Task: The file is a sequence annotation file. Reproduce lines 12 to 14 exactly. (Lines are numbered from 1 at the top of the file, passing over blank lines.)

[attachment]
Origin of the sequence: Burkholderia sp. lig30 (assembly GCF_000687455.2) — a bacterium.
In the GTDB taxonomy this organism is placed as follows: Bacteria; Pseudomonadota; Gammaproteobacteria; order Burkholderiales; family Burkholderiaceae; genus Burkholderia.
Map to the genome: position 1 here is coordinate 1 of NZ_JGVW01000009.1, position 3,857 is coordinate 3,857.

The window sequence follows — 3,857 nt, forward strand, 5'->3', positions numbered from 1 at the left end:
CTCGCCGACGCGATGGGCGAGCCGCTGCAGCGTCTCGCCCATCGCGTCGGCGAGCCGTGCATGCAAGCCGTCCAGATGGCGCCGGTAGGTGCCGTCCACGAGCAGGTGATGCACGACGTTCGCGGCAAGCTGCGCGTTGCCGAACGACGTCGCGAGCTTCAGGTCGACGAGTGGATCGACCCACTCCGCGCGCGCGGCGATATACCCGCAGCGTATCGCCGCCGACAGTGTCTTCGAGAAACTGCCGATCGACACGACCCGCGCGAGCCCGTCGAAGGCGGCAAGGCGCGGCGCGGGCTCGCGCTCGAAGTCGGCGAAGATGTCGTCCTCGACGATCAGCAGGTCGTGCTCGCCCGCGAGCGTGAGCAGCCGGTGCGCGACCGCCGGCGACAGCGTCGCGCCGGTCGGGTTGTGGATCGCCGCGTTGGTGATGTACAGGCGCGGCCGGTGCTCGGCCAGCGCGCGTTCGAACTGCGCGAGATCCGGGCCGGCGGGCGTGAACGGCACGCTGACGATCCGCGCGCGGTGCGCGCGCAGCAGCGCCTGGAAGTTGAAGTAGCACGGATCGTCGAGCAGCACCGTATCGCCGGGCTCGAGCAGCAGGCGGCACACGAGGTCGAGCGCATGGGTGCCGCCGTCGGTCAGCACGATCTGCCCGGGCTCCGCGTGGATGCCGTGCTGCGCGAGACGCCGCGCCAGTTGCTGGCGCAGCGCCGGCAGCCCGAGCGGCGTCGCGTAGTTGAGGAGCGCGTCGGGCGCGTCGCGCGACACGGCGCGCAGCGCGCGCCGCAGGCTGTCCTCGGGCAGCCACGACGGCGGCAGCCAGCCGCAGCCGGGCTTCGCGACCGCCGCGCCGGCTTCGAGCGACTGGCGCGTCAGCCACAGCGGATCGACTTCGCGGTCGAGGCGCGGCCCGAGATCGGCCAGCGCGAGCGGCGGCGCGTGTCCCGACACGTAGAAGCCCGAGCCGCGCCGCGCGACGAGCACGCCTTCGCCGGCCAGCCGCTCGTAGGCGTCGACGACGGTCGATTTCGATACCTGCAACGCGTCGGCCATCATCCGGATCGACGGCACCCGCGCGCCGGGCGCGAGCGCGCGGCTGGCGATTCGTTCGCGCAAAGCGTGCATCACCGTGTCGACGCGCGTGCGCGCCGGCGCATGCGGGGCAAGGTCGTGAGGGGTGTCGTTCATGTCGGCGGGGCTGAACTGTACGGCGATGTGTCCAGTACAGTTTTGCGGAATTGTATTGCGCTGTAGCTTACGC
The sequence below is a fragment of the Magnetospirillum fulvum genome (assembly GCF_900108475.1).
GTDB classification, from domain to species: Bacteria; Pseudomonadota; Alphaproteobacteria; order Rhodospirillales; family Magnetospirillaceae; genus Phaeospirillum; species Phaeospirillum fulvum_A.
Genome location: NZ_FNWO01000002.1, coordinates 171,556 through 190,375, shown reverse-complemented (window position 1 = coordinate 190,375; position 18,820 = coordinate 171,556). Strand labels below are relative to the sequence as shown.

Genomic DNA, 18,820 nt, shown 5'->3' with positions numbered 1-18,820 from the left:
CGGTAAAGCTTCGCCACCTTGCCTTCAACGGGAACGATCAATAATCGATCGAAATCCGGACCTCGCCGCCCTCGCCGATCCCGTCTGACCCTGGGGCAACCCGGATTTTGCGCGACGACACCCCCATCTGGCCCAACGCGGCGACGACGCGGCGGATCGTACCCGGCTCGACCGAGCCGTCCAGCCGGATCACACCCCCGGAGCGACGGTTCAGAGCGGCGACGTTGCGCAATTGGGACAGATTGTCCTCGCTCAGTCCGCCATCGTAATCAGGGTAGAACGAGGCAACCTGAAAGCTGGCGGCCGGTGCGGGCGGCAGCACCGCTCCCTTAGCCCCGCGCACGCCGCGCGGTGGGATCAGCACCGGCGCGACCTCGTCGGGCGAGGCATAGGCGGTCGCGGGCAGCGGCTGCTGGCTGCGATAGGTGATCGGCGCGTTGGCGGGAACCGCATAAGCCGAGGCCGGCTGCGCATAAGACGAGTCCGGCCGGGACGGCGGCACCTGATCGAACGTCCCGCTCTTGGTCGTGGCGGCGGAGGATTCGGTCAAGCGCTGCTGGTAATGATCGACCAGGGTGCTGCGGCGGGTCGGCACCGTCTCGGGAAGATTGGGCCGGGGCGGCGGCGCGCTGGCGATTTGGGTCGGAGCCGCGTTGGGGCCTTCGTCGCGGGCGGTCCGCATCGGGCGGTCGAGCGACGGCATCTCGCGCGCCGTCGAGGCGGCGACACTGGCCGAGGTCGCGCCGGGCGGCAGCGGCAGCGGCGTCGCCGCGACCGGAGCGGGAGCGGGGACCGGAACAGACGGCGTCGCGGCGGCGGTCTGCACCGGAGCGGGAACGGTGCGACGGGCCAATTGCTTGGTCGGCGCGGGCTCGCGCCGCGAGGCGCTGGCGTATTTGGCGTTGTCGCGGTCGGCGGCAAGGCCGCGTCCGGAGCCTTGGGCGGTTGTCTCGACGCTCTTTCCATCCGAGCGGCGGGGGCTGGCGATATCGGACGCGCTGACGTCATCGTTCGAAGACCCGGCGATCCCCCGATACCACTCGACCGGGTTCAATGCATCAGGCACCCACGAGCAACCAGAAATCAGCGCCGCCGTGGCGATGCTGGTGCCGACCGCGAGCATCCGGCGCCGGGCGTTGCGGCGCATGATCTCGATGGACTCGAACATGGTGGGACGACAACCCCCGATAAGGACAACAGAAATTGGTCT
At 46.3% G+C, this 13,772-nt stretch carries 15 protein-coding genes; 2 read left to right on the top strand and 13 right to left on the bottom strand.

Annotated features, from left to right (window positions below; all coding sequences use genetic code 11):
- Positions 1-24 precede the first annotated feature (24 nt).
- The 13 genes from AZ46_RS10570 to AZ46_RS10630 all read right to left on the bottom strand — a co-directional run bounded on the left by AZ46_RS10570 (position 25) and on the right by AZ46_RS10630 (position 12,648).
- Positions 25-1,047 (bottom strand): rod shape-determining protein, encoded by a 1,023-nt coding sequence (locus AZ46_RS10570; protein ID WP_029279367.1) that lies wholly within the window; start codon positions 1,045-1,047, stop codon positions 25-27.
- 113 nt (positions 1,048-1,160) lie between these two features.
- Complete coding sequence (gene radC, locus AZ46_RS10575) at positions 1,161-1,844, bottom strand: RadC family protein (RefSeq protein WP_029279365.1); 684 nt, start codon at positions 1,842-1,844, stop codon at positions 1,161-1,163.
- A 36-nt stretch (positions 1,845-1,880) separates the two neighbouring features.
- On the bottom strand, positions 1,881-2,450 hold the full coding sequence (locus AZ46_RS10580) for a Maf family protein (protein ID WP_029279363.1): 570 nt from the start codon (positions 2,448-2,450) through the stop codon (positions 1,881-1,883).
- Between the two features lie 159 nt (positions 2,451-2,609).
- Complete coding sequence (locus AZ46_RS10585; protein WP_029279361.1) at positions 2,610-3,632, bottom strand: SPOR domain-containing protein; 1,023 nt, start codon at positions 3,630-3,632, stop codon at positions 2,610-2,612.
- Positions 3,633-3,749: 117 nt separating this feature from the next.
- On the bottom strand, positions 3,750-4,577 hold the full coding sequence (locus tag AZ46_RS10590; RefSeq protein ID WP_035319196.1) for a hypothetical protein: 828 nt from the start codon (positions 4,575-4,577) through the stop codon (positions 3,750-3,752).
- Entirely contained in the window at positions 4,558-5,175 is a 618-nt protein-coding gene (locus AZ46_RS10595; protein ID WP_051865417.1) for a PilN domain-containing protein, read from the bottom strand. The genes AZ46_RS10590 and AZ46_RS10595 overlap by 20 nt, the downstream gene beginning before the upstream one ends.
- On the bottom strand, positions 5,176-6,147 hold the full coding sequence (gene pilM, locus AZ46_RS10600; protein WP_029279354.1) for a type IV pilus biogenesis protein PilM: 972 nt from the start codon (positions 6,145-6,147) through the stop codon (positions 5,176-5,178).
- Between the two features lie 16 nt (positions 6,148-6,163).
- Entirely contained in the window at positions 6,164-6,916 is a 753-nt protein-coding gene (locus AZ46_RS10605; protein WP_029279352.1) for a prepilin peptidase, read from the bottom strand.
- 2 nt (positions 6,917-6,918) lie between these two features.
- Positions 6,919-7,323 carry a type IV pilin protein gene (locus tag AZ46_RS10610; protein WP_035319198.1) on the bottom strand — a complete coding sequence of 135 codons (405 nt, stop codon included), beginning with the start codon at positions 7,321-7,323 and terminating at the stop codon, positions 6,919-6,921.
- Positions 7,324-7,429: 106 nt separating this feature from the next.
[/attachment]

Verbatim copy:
Annotated features, from left to right (window positions below; all coding sequences use genetic code 11):
- Positions 1-24 precede the first annotated feature (24 nt).
- The 13 genes from AZ46_RS10570 to AZ46_RS10630 all read right to left on the bottom strand — a co-directional run bounded on the left by AZ46_RS10570 (position 25) and on the right by AZ46_RS10630 (position 12,648).